Imagine sitting cross-legged on the floor. Your meditation class is about to begin. You’re supposed to breathe and only breathe. Don’t think! Stop. Breathe...
What a scenario, huh?
Well... many of us have experienced similar situations when our thoughts randomly invade our thinking space. Did you know that an average human attention span in 2000 was 12 seconds? How many seconds was it in 2013? You won’t believe... 8... This news are frightening, but true. We do find it harder to focus and stay focused!
Attention is a necessity in enabling learning processes, however, with our brain naturally shifting focus 4 times a second, that’s definitely not an easy task. We constantly encounter external and internal distractions. We are surrounded by mobile devices which can randomly send us message notifications. We can also daydream, rethink past situations, think about friends or what we're going to have for dinner tonight. Just like that, without any particular reason.
Let’s stay positive! Paying attention is a skill that can be developed from early years. Human beings have been given an incredibly plastic brain. It learns, adjusts, improves; with time and practice. We can develop our attention span by simply sharing attention. A parent can share attention of child‘s learning activities. This will stretch his/her
attention as this little human is stimulated by being asked additional questions, by being emotionally supported in completing the task and by being intellectually challenged. A learning activity can be very much a sharing activity. Let’s relate it to piano practice. We all might say ‘but I don’t know how to play, how will I know if my child makes mistakes’. Is it all about mistakes? It is all about giving attention and sharing the time. Perhaps it’s good to ask how the piano lesson was, whether there was any new piece learnt. Ask your child to play it to you. This all comes down to giving your undivided attention.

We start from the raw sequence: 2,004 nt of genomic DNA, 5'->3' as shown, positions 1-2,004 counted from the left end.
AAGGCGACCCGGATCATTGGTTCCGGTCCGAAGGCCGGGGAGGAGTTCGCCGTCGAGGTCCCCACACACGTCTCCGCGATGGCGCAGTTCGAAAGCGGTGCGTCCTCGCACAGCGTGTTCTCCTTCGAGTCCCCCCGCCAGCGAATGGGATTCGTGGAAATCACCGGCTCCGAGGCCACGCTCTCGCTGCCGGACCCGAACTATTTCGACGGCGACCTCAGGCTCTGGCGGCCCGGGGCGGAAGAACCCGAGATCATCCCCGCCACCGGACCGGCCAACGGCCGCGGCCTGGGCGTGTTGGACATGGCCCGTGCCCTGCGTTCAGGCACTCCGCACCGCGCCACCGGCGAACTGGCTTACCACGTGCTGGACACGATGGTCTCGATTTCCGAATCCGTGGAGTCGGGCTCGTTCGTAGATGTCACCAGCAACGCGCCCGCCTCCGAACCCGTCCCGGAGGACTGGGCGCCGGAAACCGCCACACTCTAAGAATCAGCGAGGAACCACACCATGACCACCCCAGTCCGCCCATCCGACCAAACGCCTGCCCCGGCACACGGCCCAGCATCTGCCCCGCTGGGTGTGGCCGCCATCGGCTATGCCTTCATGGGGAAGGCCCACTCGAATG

Attention processing comes down to 3 activities. Alerting attention happens when we become attentive. We sit down at the piano, ready to do some practice. Orienting attention is when we direct our attention towards this one activity we are supposed to do. Executive control happens when we decide to stay focused despite distractions. How can we enhance this process? We can prepare our working space. Regardless of it being a desk or a piano, declutter it. Eliminate interruptions by switching off the tv in the background, or simply closing the door. Keep natural lighting where possible, reserve this area for work only. Some of you might say that you can multitask. Is multitasking that good for you though? Actually, science says that multitasking is bad for the brain and it makes us less efficient. I recently started developing a new working routine. I do 25 minutes of focused work where my phone is away and I take a 5 minutes break. During these 5 minutes I am allowed to do anything but work. Some of you might need more work time than that, or perhaps even less. That’s fine. We are all different. By doing these little things for our brain, we are able to improve our attention span and therefore improve our quality and efficiency of work.